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Some of the tattoos on Ivan Toney's chest are self-explanatory

by Rick Ricketson (2021-04-19)

Some of the tattoos on Ivan Toney's chest are self-explanatory.
There are likenesses of his late grandmother and grandfather and of his young son, Ivan Jnr. 

There is the No17 that has been on the back of his shirt during this season at Brentford when he has scored 29 league goals for the club and made himself the hottest property in the Championship.

X2IabYT.jpgThere is a football beside the 17 as a symbol of the game he loves.

But then there is one other image, bigger than the rest. It depicts a kitten gazing into a clear pool and rather than its reflection, the kitten sees a majestic tiger looking back at him through the water.
‘It is how you should see yourself when you look in the mirror,' he says. ‘It only matters how you see yourself. Not how others see you.'

Ivan Toney is determined to prove himself in the Premier League after his Newcastle stint

The Brentford striker has been in deadly form this season with 29 goals in 39 league games

There are many reasons why that particular image resonates with Toney, English football's next big thing.

He was signed by Newcastle in 2015 when he was a promising 19-year-old at Northampton Town and he thought he had made it. He thought his dreams of becoming a star in the Premier League had been realised and that his trajectory would be for ever upwards. ‘Suffer the pain of discipline or suffer the pain of regret,' says another tattoo.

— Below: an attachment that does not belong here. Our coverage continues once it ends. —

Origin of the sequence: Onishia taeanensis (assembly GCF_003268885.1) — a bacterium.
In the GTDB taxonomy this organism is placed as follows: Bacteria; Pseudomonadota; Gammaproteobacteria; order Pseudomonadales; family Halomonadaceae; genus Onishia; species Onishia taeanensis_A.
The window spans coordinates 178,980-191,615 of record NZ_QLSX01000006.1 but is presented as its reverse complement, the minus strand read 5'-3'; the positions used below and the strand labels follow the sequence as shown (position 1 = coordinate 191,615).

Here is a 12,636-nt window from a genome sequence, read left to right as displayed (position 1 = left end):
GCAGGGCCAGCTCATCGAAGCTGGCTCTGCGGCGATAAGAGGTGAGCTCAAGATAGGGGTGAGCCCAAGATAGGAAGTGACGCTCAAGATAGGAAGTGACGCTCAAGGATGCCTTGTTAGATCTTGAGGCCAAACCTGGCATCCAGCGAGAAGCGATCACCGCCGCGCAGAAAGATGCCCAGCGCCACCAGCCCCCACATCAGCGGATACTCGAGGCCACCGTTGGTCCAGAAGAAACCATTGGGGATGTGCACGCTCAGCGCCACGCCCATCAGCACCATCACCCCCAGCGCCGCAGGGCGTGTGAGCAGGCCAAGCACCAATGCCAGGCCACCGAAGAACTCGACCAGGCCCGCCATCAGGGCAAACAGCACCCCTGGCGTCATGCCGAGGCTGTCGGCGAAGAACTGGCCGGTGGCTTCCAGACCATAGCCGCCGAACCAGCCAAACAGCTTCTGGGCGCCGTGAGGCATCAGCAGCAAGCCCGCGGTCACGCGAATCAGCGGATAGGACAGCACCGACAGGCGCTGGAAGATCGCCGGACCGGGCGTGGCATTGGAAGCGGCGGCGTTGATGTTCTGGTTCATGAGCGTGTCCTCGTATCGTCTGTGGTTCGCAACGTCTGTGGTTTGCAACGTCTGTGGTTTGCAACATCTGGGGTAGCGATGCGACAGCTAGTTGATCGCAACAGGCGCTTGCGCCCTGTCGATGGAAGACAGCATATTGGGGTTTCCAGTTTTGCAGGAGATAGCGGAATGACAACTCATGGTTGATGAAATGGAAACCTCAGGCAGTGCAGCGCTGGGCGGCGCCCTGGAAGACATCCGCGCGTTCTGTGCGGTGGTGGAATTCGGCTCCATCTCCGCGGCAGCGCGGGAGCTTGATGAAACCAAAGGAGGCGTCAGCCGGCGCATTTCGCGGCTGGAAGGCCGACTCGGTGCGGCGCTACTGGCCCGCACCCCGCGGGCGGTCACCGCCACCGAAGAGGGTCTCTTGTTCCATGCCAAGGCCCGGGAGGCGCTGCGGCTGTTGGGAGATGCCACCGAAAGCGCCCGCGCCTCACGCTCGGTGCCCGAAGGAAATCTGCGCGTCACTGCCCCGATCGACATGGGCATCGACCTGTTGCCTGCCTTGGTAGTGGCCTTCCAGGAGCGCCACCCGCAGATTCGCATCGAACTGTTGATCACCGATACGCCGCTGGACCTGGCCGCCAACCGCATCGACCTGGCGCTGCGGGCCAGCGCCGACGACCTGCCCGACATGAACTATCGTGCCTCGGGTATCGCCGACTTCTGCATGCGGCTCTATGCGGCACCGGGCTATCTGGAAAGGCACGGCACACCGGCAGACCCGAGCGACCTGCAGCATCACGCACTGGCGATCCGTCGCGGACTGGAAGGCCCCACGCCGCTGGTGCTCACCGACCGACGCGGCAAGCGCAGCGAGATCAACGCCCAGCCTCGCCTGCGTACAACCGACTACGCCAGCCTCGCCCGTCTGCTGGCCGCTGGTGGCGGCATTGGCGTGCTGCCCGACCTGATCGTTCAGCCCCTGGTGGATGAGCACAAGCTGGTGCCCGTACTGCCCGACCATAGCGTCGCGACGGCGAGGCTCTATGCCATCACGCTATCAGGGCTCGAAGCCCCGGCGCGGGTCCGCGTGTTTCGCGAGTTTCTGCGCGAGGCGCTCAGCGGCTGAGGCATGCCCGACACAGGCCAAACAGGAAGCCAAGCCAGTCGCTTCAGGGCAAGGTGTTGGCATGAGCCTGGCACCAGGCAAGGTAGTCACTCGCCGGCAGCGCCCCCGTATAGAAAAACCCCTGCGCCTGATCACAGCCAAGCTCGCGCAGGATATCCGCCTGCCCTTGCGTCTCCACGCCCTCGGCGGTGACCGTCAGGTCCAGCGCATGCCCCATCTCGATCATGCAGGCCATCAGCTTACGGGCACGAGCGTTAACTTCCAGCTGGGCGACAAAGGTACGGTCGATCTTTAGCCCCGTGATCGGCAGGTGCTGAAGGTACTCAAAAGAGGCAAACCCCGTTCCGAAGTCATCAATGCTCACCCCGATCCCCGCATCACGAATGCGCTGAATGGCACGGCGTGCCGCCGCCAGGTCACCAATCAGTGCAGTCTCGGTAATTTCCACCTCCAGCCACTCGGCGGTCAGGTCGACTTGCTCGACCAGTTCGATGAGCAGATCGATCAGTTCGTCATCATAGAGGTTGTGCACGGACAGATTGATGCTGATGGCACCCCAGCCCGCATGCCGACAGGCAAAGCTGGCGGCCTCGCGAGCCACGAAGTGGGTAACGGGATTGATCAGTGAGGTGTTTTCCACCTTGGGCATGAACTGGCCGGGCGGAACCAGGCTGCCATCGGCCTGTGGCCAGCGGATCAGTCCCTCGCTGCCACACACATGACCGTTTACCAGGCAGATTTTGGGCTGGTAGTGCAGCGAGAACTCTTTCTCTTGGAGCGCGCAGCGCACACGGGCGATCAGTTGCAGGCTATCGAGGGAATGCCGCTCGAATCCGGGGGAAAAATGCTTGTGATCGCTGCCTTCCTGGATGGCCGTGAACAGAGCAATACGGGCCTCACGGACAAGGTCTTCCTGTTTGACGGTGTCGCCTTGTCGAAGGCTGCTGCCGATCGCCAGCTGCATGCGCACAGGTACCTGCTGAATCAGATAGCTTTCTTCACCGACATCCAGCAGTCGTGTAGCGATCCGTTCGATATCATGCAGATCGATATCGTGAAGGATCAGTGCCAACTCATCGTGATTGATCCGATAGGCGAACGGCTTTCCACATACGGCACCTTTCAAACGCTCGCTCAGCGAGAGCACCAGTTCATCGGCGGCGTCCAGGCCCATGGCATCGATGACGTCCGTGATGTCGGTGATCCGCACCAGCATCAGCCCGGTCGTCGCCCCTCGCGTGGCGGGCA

He was never given a chance by Steve McClaren or Rafa Benitez at St James' Park.
He made two first-team appearances for Newcastle. He was loaned out to Barnsley, Shrewsbury Town, Wigan and Scunthorpe and made to feel like an afterthought. The hunger that rejection bred in him is one reason he seems destined to set a scoring record in the Championship and why a host of Premier League clubs are vying for his signature.

Some young players never recover from a reversal of fortune like the one Toney suffered so early in his career.

Some players slide fast from the summit of Premier League football to the bottom of the pile. But men like Barry Fry, the director of football at Peterborough United, where Toney was to rebuild his career, say that Toney is made of sterner stuff than that. ‘On and off the field,' says Fry, ‘he's a leader of men.'

Toney admits he was 'bullied' in loan spells while at Newcastle but has come back stronger